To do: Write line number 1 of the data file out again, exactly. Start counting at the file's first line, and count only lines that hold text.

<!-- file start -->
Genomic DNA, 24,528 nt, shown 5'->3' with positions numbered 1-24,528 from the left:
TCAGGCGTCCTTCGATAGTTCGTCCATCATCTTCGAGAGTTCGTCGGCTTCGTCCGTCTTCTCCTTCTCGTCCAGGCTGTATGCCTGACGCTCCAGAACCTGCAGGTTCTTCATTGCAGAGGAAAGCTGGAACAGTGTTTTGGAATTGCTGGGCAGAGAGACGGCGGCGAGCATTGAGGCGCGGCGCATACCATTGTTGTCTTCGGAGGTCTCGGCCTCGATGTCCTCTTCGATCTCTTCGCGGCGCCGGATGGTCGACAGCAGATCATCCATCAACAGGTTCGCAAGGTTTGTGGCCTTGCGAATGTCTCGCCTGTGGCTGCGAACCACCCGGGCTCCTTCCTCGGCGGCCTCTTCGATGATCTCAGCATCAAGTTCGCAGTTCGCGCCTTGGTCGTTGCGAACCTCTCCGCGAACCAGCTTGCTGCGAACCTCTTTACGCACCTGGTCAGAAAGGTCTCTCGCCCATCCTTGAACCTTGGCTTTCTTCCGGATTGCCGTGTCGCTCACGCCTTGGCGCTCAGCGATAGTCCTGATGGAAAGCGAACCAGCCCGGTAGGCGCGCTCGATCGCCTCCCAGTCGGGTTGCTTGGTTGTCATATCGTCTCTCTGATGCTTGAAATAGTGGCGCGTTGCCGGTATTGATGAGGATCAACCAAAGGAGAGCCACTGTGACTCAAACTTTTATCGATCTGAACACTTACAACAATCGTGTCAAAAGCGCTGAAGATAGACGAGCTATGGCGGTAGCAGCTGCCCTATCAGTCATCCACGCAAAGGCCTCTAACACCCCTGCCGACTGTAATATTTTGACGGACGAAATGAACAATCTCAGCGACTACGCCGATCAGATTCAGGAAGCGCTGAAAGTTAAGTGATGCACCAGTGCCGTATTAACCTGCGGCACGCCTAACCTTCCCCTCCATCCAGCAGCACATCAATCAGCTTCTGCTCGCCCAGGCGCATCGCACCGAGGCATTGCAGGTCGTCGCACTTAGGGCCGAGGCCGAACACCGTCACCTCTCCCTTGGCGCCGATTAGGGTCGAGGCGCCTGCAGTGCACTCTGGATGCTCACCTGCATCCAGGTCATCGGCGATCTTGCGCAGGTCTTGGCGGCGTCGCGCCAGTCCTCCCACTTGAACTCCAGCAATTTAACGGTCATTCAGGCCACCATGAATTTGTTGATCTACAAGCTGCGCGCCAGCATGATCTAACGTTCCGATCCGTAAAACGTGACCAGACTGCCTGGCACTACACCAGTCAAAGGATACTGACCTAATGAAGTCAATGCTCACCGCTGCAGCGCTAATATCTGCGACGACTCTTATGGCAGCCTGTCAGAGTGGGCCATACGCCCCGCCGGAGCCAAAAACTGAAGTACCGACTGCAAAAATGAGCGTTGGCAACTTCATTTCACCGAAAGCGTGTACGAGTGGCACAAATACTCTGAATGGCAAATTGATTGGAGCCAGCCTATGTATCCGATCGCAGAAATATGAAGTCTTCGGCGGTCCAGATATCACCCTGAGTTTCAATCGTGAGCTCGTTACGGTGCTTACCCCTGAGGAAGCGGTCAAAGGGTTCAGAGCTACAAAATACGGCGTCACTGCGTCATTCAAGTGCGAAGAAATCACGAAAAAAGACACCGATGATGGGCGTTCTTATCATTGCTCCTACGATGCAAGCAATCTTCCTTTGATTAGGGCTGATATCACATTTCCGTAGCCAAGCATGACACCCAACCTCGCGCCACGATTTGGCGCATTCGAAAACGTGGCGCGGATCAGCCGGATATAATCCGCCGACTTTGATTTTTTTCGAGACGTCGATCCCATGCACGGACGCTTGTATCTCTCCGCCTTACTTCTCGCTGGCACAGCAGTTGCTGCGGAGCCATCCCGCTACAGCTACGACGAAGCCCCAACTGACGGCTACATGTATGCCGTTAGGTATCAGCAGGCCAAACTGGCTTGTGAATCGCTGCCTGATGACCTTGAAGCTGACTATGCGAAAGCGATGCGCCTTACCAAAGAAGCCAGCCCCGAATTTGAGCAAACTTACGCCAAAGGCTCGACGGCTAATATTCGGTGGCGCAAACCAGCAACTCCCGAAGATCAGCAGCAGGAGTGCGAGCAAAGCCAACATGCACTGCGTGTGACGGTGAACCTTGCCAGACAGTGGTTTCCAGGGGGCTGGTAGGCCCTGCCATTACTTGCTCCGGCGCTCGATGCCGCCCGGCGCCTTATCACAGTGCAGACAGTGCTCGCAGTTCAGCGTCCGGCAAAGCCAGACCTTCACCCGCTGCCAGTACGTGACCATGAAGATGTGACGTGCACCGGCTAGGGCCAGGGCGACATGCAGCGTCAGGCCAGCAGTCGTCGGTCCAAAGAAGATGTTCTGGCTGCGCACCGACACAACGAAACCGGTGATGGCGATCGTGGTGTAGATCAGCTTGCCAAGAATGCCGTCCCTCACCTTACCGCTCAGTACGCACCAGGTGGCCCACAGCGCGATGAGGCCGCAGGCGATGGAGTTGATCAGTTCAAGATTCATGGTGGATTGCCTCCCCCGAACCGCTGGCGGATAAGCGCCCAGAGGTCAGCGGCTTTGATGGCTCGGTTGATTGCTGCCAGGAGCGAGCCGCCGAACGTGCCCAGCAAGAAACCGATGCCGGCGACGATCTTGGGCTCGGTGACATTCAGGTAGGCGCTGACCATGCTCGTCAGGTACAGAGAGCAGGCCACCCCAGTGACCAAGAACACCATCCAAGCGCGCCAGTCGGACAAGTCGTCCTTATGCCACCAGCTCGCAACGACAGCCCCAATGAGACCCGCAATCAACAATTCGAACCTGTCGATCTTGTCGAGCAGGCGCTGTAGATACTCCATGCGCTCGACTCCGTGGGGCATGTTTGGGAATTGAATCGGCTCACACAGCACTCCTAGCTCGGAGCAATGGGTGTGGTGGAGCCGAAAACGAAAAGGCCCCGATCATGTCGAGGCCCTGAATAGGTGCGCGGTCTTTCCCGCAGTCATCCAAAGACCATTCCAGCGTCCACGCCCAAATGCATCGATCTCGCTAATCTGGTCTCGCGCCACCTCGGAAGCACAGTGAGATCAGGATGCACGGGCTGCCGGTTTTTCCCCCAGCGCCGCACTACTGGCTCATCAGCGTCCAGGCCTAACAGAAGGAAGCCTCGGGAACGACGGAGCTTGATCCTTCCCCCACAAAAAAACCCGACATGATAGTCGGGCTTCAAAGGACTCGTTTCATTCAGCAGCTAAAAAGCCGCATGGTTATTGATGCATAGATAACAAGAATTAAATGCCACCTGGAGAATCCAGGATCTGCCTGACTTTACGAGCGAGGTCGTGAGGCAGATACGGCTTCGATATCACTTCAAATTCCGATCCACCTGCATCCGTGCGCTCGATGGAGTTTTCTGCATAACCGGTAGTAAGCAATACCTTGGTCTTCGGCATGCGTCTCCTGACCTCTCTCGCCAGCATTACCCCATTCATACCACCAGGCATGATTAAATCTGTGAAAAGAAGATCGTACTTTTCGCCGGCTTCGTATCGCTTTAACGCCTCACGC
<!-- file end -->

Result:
Genomic DNA, 24,528 nt, shown 5'->3' with positions numbered 1-24,528 from the left: